They note that this process is not confined to DS and AD, but associated with cognitive decline in other conditions:

“By analogy, without regard to the diversity of the source of neuronal stress, for example, traumatic brain injury, epilepsy, aging, or AIDS, the downstream consequence is increased risk for development of the neuropathological changes of AD marked by increased expression of neuronal APP, activation of glia, and neuroinflammatory cytokine expression.”

Inflammation-associated genes in the promotion of Alzheimer neuropathogenesis in trisomy 21And a particularly evil aspect of this process is that it is self-propagating, that is it feeds on itself:

“The danger of chronic induction of neuroinflammation with its manifestation of glial activation and cytokine overexpression is related to the capacity of proinflammatory cytokines such as IL-1β to self-propagate as they, themselves, activate microglia and astrocytes and further excess expression of IL-1β. In addition to IL-1β induction of the precursors of the principal neuropathological changes in AD, viz., APP for Aβ plaques, S100B for non-sensical growth of dystrophic neurites in plaques, synthesis and activation of MAPK-p38 for hyperphosphorylation of tau, favors formation of neurofibrillary tangles. In addition to favoring formation of these anomalies, IL-1β induces the synthesis and the activity of acetylcholinesterase, thus favoring the breakdown of acetylcholine, an important neurotransmitter in learning and memory, which is known to be decreased in AD. Similarly devastating, excess IL-1β, as observed in DS and AD, is associated in vitro and in vivo with decreases in the expression of synaptophysin, which is a hallmark of the synaptic loss in AD. Such neuropathophysiological changes would be expected to further stress neurons, promote more neuroinflammation, and in this way create a self-propagating cycle of ever increasing neuronal stress, dysfunction, and loss.”

This is one important reason why once ‘the train leaves the station and gets up to full speed’ it’s so hard to treat.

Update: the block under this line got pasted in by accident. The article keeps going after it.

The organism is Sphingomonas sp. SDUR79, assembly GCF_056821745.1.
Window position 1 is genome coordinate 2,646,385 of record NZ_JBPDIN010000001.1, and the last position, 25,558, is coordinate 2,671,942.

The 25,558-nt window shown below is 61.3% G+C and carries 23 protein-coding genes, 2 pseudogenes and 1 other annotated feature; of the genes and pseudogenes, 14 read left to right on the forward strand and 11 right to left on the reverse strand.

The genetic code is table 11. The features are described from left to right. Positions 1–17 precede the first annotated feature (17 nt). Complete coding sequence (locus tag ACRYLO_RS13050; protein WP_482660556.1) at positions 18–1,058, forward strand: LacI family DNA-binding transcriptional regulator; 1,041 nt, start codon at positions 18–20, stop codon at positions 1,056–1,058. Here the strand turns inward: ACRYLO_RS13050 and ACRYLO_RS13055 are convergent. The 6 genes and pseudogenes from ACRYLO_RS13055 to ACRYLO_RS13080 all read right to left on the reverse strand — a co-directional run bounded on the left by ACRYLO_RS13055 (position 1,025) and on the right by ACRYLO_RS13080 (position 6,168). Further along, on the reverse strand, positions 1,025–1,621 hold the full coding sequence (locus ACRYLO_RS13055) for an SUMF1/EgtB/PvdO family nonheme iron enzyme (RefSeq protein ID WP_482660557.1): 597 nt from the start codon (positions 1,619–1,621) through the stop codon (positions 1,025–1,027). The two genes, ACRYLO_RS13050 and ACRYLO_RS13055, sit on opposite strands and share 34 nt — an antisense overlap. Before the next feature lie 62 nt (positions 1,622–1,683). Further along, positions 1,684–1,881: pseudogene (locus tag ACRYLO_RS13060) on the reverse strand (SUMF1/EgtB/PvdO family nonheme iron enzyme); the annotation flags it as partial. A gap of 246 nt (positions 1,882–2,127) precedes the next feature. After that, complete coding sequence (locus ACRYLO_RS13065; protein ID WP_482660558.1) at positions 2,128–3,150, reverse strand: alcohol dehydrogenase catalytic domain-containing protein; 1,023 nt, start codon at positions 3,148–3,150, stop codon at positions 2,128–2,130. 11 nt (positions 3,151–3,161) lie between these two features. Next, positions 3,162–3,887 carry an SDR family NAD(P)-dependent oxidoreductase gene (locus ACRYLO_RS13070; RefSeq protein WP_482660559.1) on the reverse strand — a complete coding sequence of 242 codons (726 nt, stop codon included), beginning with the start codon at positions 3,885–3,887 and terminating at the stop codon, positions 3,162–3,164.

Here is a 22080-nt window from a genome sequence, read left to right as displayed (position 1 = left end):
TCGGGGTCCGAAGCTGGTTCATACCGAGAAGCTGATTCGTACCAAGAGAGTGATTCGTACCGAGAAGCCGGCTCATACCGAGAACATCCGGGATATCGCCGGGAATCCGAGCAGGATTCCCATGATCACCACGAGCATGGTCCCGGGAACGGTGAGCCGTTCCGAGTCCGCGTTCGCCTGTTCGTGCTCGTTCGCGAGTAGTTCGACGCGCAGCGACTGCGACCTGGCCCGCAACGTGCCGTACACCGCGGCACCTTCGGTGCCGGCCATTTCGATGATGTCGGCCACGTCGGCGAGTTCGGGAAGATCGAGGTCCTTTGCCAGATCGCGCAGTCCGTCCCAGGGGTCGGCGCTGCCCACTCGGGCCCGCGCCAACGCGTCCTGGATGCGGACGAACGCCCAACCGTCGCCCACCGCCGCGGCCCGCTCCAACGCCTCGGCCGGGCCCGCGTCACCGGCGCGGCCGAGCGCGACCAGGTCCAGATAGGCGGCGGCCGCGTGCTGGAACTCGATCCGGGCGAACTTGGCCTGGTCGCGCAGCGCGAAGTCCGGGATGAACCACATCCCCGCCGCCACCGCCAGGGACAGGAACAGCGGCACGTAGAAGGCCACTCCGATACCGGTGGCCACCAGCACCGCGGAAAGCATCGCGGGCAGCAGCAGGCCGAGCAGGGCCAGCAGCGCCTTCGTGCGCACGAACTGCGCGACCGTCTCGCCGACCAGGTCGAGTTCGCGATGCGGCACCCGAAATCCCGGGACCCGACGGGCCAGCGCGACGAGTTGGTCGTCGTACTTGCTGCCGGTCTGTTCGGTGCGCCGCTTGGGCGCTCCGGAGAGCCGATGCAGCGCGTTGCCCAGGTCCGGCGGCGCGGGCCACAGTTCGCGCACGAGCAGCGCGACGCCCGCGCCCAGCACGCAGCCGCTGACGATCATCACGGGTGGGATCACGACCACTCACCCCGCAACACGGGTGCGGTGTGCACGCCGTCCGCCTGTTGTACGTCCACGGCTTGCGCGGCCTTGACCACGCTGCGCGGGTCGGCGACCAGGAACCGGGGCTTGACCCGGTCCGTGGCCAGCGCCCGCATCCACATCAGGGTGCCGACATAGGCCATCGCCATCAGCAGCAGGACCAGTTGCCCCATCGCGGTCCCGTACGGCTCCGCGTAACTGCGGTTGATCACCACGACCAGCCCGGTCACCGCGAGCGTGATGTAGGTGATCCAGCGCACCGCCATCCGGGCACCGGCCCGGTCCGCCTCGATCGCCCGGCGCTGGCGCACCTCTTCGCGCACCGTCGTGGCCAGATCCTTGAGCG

Food and Chemical ToxicologyA paper recently published in Food and Chemical Toxicology directs attention to the contribution of oxidative stress and glycation along with inflammation. In measuring markers of oxidative stress and endothelial dysfunction in the blood of 21 AD patients under standard treatment for AD compared with 10 controls, they saw significant differences in the ability to manage oxidative damage with glutathione and in levels of glycation end-products due to poor blood glucose regulation:

“Results indicate that IL-6, TNF-α, ADMA and homocysteine levels were significantly elevated in AD patients. Protein carbonyls levels were higher in AD group, while glutathione reductase and total antioxidant capacity were lower, depicting decreased defense ability against reactive oxygen species. Besides, a higher level of advanced glycation end-products was observed in AD patients. Depending on the treatment received, a distinct inflammatory and oxidative stress profile was observed: in Rivastigmine-treated group, IL6 levels were 47% lower than the average value of the remaining AD patients; homocysteine and glutathione reductase were statistically unchanged in the Rivastigmine and Donepezil–Memantine, respectively Donepezil group.”

They highlighted these conclusions:

  • IL-6, TNF-α, ADMA and homocysteine levels were significantly elevated in AD patients compared to controls.
  • Protein carbonyls levels were increased in AD patients.
  • GSH (glutathione) level and TAC (total antioxidant capacity) were lower in AD patients, suggesting an impaired self-defense ability against oxidative stress.
  • Depending on the treatment received, a distinct inflammatory and oxidative stress profile was observed.


Journal of Alzheimer's Disease & Other DementiasReaders of earlier posts on histamine intolerance will be particularly interested in a paper published this summer in the American Journal of Alzheimer’s Diseaes & Other Dementias in which the authors describe the role of histamine regulation in AD:

“Histamine is a biogenic monoamine that plays a role in several physiological functions, including induction of inflammatory reactions, wound healing, and regeneration. The Histamine mediates its functions via its 4 G-protein-coupled Histamine H1 receptor (H1R) to histamine H1 receptor (H4R). The histaminergic system has a role in the treatment of brain disorders by the development of histamine receptor agonists, antagonists. The H1R and H4R are responsible for allergic inflammation. But recent studies show that histamine antagonists against H3R and regulation of H2R can be more efficient in AD therapy. In this review, we focus on the role of histamine and its receptors in the treatment of AD, and we hope that histamine could be an effective therapeutic factor in the treatment of AD.”